''A gripping detective story, a stirring epic, a tale of ghosts and dark marvels, a thrilling display of scholarship, a meditation on the unfathomable mystery of good and evil, ''The Lost'' is as complex and rich with meaning and story as the past it seeks to illuminate. A beautiful book, beautifully written'' Michael Chabon In this updated edition of Daniel Mendelsohn''s classic, riveting narrative, a writer''s search for the truth behind his family''s tragic past in World War II becomes a remarkably original epic - part memoir, part reportage, part mystery, and part scholarly detective work - that brilliantly explores the nature of time and memory, family and history.
''The Lost'' begins as the story of a boy who grew up in a family haunted by the disappearance of six relatives during the Holocaust - an unmentionable subject that gripped his imagination from earliest childhood. Decades later, spurred by the discovery of a cache of desperate letters written to his grandfather in 1939 and tantalised by the fragmentary tales of a terrible betrayal, Daniel Mendelsohn sets out to find the remaining eyewitnesses to his relative''s fates. That quest eventually takes him to a dozen countries on four continents, and forces him to confront the wrenching discrepancies between the histories we live and the stories we tell. And it leads him, finally, back to the small Ukrainian town where his family''s story began, and where the solution to a decades-old mystery awaits him.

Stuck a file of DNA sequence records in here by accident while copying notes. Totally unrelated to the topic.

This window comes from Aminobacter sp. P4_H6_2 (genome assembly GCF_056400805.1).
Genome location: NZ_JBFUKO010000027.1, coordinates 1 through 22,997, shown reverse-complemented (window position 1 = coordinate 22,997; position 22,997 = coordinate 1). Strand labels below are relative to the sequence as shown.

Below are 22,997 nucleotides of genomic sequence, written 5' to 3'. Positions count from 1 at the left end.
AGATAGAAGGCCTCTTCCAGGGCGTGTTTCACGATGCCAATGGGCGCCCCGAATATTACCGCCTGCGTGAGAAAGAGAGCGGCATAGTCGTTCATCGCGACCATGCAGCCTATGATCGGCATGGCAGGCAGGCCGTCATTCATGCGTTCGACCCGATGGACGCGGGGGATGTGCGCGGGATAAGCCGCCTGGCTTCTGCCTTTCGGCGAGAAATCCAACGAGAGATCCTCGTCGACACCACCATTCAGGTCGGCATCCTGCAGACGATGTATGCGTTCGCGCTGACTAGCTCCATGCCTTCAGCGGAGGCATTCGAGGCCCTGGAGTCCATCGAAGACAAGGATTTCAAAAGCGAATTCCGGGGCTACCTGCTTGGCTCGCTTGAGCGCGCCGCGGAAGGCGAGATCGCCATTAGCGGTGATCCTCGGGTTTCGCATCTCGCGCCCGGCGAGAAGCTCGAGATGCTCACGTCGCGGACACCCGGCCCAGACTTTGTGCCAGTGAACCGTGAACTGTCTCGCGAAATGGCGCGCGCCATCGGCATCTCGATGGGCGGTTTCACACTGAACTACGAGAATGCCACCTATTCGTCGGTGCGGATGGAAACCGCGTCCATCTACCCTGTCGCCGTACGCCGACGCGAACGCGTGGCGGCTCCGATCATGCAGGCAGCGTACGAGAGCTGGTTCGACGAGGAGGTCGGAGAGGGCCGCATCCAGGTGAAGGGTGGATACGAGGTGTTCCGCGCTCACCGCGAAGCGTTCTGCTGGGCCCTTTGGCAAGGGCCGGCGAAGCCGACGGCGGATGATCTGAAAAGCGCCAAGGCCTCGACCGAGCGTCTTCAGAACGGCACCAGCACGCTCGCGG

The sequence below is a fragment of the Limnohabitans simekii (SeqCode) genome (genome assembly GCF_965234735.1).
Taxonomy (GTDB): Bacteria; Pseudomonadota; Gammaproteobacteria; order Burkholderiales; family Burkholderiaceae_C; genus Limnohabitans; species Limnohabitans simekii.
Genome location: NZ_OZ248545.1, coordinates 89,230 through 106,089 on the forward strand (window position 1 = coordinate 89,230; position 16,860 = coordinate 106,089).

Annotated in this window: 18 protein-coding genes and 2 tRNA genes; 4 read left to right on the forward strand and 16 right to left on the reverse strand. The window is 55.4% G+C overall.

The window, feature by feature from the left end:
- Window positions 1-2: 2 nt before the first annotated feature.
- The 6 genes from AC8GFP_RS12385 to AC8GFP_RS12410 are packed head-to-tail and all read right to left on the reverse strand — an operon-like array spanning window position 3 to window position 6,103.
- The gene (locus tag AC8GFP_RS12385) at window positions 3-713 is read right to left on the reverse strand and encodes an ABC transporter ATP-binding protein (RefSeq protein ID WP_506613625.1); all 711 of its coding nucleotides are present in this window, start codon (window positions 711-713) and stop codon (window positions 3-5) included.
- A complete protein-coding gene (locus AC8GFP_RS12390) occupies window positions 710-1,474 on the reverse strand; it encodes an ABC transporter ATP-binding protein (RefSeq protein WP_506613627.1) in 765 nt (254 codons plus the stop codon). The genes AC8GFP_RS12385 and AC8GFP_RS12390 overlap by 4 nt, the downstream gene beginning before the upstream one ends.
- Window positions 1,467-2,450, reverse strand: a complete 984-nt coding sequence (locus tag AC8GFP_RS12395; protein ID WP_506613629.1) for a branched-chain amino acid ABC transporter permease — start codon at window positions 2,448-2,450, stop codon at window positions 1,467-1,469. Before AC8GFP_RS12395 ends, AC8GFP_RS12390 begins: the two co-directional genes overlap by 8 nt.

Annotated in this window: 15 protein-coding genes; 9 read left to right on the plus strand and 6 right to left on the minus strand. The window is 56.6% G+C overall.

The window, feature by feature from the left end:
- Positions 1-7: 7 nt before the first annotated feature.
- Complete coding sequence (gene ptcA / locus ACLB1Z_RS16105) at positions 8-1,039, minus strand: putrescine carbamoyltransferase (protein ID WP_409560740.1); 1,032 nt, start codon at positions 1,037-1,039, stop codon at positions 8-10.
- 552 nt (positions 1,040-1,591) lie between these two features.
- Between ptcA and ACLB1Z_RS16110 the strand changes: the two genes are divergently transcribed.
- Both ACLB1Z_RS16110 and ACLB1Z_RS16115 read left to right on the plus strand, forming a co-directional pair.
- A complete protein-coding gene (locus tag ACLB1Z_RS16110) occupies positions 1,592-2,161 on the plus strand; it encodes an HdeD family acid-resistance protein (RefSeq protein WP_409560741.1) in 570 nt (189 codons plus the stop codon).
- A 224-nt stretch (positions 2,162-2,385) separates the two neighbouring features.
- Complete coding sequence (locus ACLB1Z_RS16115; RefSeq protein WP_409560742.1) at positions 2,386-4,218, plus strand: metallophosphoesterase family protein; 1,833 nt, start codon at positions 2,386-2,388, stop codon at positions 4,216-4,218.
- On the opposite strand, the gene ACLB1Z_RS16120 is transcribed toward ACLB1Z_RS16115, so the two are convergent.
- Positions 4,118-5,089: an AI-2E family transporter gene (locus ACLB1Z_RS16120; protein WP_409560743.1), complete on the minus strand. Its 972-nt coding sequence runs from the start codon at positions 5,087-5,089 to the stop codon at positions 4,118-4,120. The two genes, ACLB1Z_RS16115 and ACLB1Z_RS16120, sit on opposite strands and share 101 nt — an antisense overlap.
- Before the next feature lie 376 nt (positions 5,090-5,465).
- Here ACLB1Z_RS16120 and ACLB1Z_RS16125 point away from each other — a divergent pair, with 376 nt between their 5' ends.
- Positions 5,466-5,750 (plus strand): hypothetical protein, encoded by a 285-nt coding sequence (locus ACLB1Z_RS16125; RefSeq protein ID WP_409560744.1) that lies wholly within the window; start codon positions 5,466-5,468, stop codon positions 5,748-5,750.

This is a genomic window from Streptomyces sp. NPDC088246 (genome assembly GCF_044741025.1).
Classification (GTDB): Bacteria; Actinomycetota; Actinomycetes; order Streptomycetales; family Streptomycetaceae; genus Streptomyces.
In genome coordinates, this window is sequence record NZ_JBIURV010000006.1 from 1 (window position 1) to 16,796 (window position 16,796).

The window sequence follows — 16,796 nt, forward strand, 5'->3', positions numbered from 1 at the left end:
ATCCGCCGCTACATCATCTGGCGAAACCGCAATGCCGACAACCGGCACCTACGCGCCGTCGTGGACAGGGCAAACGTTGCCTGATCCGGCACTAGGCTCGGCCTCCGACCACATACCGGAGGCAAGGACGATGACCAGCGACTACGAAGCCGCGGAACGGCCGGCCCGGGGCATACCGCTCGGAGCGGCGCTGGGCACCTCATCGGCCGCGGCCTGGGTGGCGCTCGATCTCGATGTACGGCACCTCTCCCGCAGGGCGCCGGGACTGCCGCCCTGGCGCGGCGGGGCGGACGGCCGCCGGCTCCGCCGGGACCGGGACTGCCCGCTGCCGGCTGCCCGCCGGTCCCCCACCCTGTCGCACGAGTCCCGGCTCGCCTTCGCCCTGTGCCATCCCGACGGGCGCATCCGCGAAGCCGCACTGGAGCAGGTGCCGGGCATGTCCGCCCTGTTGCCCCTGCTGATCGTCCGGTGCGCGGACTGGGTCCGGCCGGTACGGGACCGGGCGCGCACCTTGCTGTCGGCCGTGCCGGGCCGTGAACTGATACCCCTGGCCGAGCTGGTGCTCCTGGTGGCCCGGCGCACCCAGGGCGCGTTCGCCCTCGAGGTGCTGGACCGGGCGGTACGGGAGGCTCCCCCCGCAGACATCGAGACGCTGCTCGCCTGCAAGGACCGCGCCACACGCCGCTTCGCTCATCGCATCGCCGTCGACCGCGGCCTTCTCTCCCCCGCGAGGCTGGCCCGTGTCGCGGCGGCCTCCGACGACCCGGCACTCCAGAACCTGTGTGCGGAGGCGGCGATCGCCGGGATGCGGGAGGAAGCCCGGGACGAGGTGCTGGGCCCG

Deftly moving between past and present, interweaving a world-wandering odyssey with childhood memories of a now-lost generation of immigrant Jews, and provocative ruminations on biblical texts and Jewish history, ''The Lost'' transforms the story of one family into a profound, morally searching meditation on our fragile hold on the past. Deeply personal, grippingly suspenseful, and beautifully written, this literary tour de force illuminates all that is lost, and found, in the passage of time.
''Mendelsohn takes the classical costumes off figures like Virgil and Sappho, Homer and Horace ... He writes about things so clearly they come to feel like some of the most important things you have ever been told.'' Sebastian Barry Over the past three decades, Daniel Mendelsohn''s essays and reviews have earned him a reputation as ''our most irresistible literary critic'' (New York Times). This striking new collection exemplifies the way in which Mendelsohn - a classicist by training - uses the classics as a lens to think about urgent contemporary debates. There is much to surprise here. Mendelsohn invokes the automatons featured in Homer''s epics to help explain the AI films Ex Machina and Her, and perceives how Ted Hughes sought redemption by translating a play of Euripides (the ''bad boy of Athens'') about a wayward husband whose wife returns from the dead. There are essays on Sappho''s sexuality and the feminism of Game of Thrones; on how Virgil''s Aeneid prefigures post-World War II history and why we are still obsessed with the Titanic; on Patrick Leigh Fermor''s final journey, Karl Ove Knausgaard''s autofiction and the plays of Tom Stoppard, Tennessee Williams, and Noel Coward. The collection ends with a poignant account of the author''s boyhood correspondence with the historical novelist Mary Renault, which inspired his ambition to become a writer. In The Bad Boy of Athens, Mendelsohn provokes and dazzles with erudition, emotion and tart wit while his essays dance across eras, cultures and genres. This is a provocative collection which sees today''s master of popular criticism using the ancient past to reach into the very heart of modern culture.